IF, it's an annoyance, the fact that he/she trusts you, you should be able to talk it out.

My personal favorite: IF my grandmother had *************, she would be my grandfather.

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I know what works with me

I will think of what I will tell the person. I will go over it again and again refining it each time. About the sixth time, I'm bored the whole thing and just let it go. I used to do that with my sister when she lived with me. She was supposed to do her share and she didn't. She is eight years younger and more of a social animal than I was so she had different priorities. Most of it was so trivial that it wasn't worth yelling about but it still bothered me. So I would think my piece six times while I was doing her job and the job and bother were both gone.

Diana

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LOL, I've done that too

Or I'll write a long letter, keep it for a few days, read it a few times, and then delete it. It does help to just write the thoughts down even if you don't share them.

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When I used to be a Mod at CNET

I would write a reply, especially if it was a really nasty one, read it, edit it, read it again, edit again, etc. until I thought my fingers would fall off...and have to keep that right pinky finger CLEAR away from the "enter" key and make sure my mouse never made it to the 'submit reply' button......then I would click CANCEL after about a half hour LOL It didn't ALWAYS work because I've had my fair share of asinine posts over the years, but most times, I was able to hang in there long enough to totally vent, cancel, and feel much better.

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I'd go with saying nothing

If the relationship seem sound but you feel some stress, deal with your own stress. If the other person also senses something uncomfortable and brings up something related to your feelings, start now to work on your response. If the subject never comes up, you may both be better off. My own experience is that I've regretted more of what I've said than what I never found words for.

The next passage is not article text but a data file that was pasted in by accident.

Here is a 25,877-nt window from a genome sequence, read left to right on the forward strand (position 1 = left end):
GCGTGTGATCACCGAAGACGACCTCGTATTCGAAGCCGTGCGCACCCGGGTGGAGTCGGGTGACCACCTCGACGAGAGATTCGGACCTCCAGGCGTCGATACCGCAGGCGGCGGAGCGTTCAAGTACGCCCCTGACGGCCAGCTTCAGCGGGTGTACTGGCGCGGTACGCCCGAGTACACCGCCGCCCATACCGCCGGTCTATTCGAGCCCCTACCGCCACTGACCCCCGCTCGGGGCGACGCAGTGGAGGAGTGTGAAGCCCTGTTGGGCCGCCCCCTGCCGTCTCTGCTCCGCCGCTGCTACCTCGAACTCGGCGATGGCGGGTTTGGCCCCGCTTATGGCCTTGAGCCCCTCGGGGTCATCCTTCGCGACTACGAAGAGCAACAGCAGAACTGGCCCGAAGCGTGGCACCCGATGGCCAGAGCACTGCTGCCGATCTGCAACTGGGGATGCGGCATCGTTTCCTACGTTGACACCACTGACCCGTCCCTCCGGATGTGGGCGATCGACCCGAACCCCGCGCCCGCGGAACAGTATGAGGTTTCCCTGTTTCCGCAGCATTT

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I've regretted both

I've said plenty of things I later wished I hadn't, and I've kept quiet and later wished I'd said something. I lean towards keeping quiet in this case.

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Answer
This comes up with us Witnesses, perhaps more

often than it should. The bible covers it, though not in a verse or two, but it's complicated for us because many of us were raised in a "don't squeal" environment, which is not a scriptural teaching. Anyway,you have no obligation to apply it to yourself. You could approach a Witness with that very question and sit down for a biblical discussion, with the proviso that you're not interested in anything else. You can easily afford our per-hour rate: Mt 10:8 Happy

Perhaps it will help to send you to the what we use as a starting point:
If the problem is not one that will hurt the congregation or bring reproach on Jehovah, it can be dealt with by noting Paul's comment at 1 Cor 13, especially v. 7: [Love] bears all things, believes all things, hopes all things, endures all things.

If it's more serious, so that the reputation of your God or your "congregation" [of friends] would be harmed, the procedure is outlined at Mt 18:15-17. Although much of it is specific to those "following Jesus" [meaning 'willing to listen to what he says' Happy ], you could note verse 15, the 'first step': If [your brother] listens to you, you have gained him. So your motive should be a kindly or loving one.